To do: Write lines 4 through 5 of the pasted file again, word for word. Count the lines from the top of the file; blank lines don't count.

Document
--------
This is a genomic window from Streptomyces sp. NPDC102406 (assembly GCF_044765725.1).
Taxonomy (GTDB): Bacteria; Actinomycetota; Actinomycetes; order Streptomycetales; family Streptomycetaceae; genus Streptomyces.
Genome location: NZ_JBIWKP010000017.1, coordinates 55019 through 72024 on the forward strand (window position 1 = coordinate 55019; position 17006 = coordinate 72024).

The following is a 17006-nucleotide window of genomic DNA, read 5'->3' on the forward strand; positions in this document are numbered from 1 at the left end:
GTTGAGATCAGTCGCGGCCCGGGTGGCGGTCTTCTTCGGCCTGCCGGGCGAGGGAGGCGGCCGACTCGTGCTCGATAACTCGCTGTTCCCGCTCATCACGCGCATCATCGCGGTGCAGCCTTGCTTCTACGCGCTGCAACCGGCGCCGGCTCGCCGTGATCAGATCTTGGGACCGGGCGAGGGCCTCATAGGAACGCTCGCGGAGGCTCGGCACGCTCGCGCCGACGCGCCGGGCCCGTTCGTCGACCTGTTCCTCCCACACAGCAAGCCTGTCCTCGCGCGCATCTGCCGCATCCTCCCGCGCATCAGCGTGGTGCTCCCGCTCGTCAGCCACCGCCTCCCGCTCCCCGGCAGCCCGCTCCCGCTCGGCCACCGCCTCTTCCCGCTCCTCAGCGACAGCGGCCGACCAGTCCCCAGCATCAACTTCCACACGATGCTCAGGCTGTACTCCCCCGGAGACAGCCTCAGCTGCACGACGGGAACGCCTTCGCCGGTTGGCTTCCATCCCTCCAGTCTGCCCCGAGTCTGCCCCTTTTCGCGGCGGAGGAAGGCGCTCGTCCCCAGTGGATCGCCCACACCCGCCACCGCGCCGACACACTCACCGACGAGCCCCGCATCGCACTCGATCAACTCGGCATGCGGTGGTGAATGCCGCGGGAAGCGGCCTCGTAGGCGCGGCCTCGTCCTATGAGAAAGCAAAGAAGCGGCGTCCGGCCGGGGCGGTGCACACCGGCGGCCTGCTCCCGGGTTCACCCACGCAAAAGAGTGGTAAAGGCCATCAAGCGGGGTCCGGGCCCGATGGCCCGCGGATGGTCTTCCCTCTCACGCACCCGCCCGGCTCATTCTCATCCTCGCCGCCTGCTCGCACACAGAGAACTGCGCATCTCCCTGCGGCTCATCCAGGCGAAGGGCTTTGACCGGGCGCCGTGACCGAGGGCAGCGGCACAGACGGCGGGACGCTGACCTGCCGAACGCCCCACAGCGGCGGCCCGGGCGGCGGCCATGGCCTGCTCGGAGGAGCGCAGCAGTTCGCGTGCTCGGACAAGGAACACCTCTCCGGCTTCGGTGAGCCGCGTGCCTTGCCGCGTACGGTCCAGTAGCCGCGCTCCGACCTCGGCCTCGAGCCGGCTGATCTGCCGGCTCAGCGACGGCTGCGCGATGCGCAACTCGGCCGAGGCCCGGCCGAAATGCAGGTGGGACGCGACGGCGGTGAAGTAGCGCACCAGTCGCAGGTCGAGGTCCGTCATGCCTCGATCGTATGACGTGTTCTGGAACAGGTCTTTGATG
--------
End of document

The following is a 17006-nucleotide window of genomic DNA, read 5'->3' on the forward strand; positions in this document are numbered from 1 at the left end:
GTTGAGATCAGTCGCGGCCCGGGTGGCGGTCTTCTTCGGCCTGCCGGGCGAGGGAGGCGGCCGACTCGTGCTCGATAACTCGCTGTTCCCGCTCATCACGCGCATCATCGCGGTGCAGCCTTGCTTCTACGCGCTGCAACCGGCGCCGGCTCGCCGTGATCAGATCTTGGGACCGGGCGAGGGCCTCATAGGAACGCTCGCGGAGGCTCGGCACGCTCGCGCCGACGCGCCGGGCCCGTTCGTCGACCTGTTCCTCCCACACAGCAAGCCTGTCCTCGCGCGCATCTGCCGCATCCTCCCGCGCATCAGCGTGGTGCTCCCGCTCGTCAGCCACCGCCTCCCGCTCCCCGGCAGCCCGCTCCCGCTCGGCCACCGCCTCTTCCCGCTCCTCAGCGACAGCGGCCGACCAGTCCCCAGCATCAACTTCCACACGATGCTCAGGCTGTACTCCCCCGGAGACAGCCTCAGCTGCACGACGGGAACGCCTTCGCCGGTTGGCTTCCATCCCTCCAGTCTGCCCCGAGTCTGCCCCTTTTCGCGGCGGAGGAAGGCGCTCGTCCCCAGTGGATCGCCCACACCCGCCACCGCGCCGACACACTCACCGACGAGCCCCGCATCGCACTCGATCAACTCGGCATGCGGTGGTGAATGCCGCGGGAAGCGGCCTCGTAGGCGCGGCCTCGTCCTATGAGAAAGCAAAGAAGCGGCGTCCGGCCGGGGCGGTGCACACCGGCGGCCTGCTCCCGGGTTCACCCACGCAAAAGAGTGGTAAAGGCCATCAAGCGGGGTCCGGGCCCGATGGCCCGCGGATGGTCTTCCCTCTCACGCACCCGCCCGGCTCATTCTCATCCTCGCCGCCTGCTCGCACACAGAGAACTGCGCATCTCCCTGCGGCTCATCCAGGCGAAGGGCTTTGACCGGGCGCCGTGACCGAGGGCAGCGGCACAGACGGCGGGACGCTGACCTGCCGAACGCCCCACAGCGGCGGCCCGGGCGGCGGCCATGGCCTGCTCGGAGGAGCGCAGCAGTTCGCGTGCTCGGACAAGGAACACCTCTCCGGCTTCGGTGAGCCGCGTGCCTTGCCGCGTACGGTCCAGTAGCCGCGCTCCGACCTCGGCCTCGAGCCGGCTGATCTGCCGGCTCAGCGACGGCTGCGCGATGCGCAACTCGGCCGAGGCCCGGCCGAAATGCAGGTGGGACGCGACGGCGGTGAAGTAGCGCACCAGTCGCAGGTCGAGGTCCGTCATGCCTCGATCGTATGACGTGTTCTGGAACAGGTCTTTGATG